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UK drama training faces crisis after mass exodus from accreditation body

RADA Studios. Photo: John M RADA studios; RADA, is part of the Conservatoire for Dance and Drama which has left Drama UK. Photo: John M
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Industry body Drama UK has lost almost a third of its member schools in the last three months, amid reports of tension and concerns about high accreditation fees.

Since September, five drama schools – including high profile institutions such as RADA and LAMDA – have left the organisation, which accredits drama training in the UK as well as acting as an advocacy body.

The number of accredited schools in full membership now stands at 13.

Guildhall School of Music and Drama and the Oxford School of Drama have both withdrawn from Drama UK individually, while umbrella organisation the Conservatoire for Dance and Drama, which includes RADA, LAMDA and Bristol Old Vic Theatre School, has also left. This follows the earlier departures of the Royal Conservatoire of Scotland and Royal Welsh College of Music and Drama.

A statement confirmed that the three drama school members of the Conservatoire – which also represents dance and circus training institutions – had “suspended” their membership of Drama UK following a meeting in September.

“Drama UK is undergoing a period of restructure and we look forward to engaging in a positive dialogue to ensure that the voice of all conservatoire drama schools is represented in the UK,” the statement added.

Drama UK was formed by a merger between the National Council for Drama Training and the Conference of Drama Schools in 2012.

It describes accreditation as “an industry acknowledged quality mark awarded to vocational drama schools offering a conservatoire level of training”. Accreditation – which lasts five years – costs £6,000, with institutions paying an additional £6,500 per year for membership.

A statement from Oxford School of Drama described the membership and accreditation fees as “substantial”, adding that they do not vary according to the size of a school.

“So a school like us with 80 full-time students will pay the same fees as one part of a university with 14,000 students,” it said.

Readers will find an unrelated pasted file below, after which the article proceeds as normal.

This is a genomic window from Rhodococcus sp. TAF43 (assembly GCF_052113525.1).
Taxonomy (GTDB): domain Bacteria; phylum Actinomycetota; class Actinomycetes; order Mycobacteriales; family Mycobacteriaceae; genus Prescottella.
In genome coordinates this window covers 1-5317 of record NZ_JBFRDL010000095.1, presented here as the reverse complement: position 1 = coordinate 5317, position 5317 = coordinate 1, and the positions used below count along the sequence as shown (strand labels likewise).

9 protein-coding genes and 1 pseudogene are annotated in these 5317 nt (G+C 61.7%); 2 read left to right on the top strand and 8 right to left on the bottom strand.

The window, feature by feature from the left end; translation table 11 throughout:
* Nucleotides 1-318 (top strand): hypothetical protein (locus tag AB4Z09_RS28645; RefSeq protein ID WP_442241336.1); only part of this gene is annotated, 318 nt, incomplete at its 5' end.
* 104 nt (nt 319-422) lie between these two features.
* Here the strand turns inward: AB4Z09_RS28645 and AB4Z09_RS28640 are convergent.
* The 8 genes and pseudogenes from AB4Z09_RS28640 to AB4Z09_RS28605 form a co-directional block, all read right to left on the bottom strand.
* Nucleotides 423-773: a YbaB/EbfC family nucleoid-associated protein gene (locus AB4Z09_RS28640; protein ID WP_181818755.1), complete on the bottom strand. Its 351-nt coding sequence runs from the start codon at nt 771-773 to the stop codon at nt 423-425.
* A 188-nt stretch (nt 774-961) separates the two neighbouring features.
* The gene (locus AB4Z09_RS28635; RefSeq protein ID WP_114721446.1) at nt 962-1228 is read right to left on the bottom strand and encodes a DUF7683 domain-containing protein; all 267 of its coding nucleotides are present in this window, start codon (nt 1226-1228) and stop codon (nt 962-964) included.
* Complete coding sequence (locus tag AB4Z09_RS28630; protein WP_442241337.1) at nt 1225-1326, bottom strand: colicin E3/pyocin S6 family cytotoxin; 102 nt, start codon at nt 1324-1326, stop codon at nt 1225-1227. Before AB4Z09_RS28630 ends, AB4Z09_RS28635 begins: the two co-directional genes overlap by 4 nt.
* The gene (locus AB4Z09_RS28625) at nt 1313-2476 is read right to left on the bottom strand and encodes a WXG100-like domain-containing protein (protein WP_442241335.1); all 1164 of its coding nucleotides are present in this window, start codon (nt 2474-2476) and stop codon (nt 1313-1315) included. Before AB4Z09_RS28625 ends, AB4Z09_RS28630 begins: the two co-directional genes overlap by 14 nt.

However, the statement added: “The Oxford School of Drama welcomes the idea of a single body which can voice the needs of the sector and to which prospective students and parents can go to find the best drama training in the UK.”

A spokeswoman from Guildhall confirmed the school had also withdrawn from Drama UK.

“The Guildhall School was recently granted taught degree-awarding powers and we have therefore decided that this separate external accreditation is no longer necessary,” she said.

Drama UK also provides “recognition” for less vocational university and college courses. Further and higher education courses can apply to be recognised by Drama UK, which costs £3,200 with a further annual fee of £200.

Kit Thacker, managing director of Drama Studio London – which remains a Drama UK accredited organisation – said that the introduction of the recognition system had caused tension.

“To the general public they don’t know the difference between accredited and recognised, and why should they? I think that dilutes the brand and I think that is harmful to [Drama UK] and not helpful to us,” he said.

He added that an accreditation body, which also advocates for the sector at all levels, remained “very valuable”.

Currently, to be eligible for several acting accolades, including the Spotlight Prize and the Alan Bates Award, students must be graduating from a Drama UK accredited course.

Remaining accredited schools also include Arts Educational Schools, the Royal Central School of Speech and Drama, Birmingham School of Acting and the Manchester Metropolitan University School of Theatre.

Drama UK chief executive Ian Kellgren told The Stage: “The year ahead will be a testing one for drama training provision with government cuts and funding uncertainties. The board of Drama UK is looking at its structures and considering positive options to ensure that the interests of the schools, industry and students are best supported in these difficult times.”

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